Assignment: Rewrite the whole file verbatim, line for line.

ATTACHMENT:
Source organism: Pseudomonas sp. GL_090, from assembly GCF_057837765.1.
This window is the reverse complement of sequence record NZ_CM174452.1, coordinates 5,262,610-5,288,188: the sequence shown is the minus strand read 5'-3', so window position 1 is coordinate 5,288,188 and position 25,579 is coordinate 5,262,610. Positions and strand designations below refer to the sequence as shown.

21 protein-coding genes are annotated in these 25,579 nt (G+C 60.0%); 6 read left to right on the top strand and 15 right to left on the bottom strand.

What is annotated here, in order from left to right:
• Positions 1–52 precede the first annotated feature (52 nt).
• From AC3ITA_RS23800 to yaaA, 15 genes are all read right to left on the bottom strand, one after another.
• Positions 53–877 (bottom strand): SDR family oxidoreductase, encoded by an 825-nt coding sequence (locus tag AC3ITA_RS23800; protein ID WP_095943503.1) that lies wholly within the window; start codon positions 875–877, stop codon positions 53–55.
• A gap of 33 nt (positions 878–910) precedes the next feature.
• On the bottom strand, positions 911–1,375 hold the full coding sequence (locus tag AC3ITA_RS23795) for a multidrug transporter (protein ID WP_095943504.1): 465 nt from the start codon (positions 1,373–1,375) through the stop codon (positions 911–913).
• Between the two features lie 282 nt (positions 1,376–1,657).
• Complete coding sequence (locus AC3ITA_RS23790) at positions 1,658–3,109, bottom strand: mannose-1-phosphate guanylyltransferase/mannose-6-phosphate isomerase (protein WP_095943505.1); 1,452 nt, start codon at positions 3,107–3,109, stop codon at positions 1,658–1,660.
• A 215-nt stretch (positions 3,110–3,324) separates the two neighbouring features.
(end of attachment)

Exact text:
Source organism: Pseudomonas sp. GL_090, from assembly GCF_057837765.1.
This window is the reverse complement of sequence record NZ_CM174452.1, coordinates 5,262,610-5,288,188: the sequence shown is the minus strand read 5'-3', so window position 1 is coordinate 5,288,188 and position 25,579 is coordinate 5,262,610. Positions and strand designations below refer to the sequence as shown.

21 protein-coding genes are annotated in these 25,579 nt (G+C 60.0%); 6 read left to right on the top strand and 15 right to left on the bottom strand.

What is annotated here, in order from left to right:
• Positions 1–52 precede the first annotated feature (52 nt).
• From AC3ITA_RS23800 to yaaA, 15 genes are all read right to left on the bottom strand, one after another.
• Positions 53–877 (bottom strand): SDR family oxidoreductase, encoded by an 825-nt coding sequence (locus tag AC3ITA_RS23800; protein ID WP_095943503.1) that lies wholly within the window; start codon positions 875–877, stop codon positions 53–55.
• A gap of 33 nt (positions 878–910) precedes the next feature.
• On the bottom strand, positions 911–1,375 hold the full coding sequence (locus tag AC3ITA_RS23795) for a multidrug transporter (protein ID WP_095943504.1): 465 nt from the start codon (positions 1,373–1,375) through the stop codon (positions 911–913).
• Between the two features lie 282 nt (positions 1,376–1,657).
• Complete coding sequence (locus AC3ITA_RS23790) at positions 1,658–3,109, bottom strand: mannose-1-phosphate guanylyltransferase/mannose-6-phosphate isomerase (protein WP_095943505.1); 1,452 nt, start codon at positions 3,107–3,109, stop codon at positions 1,658–1,660.
• A 215-nt stretch (positions 3,110–3,324) separates the two neighbouring features.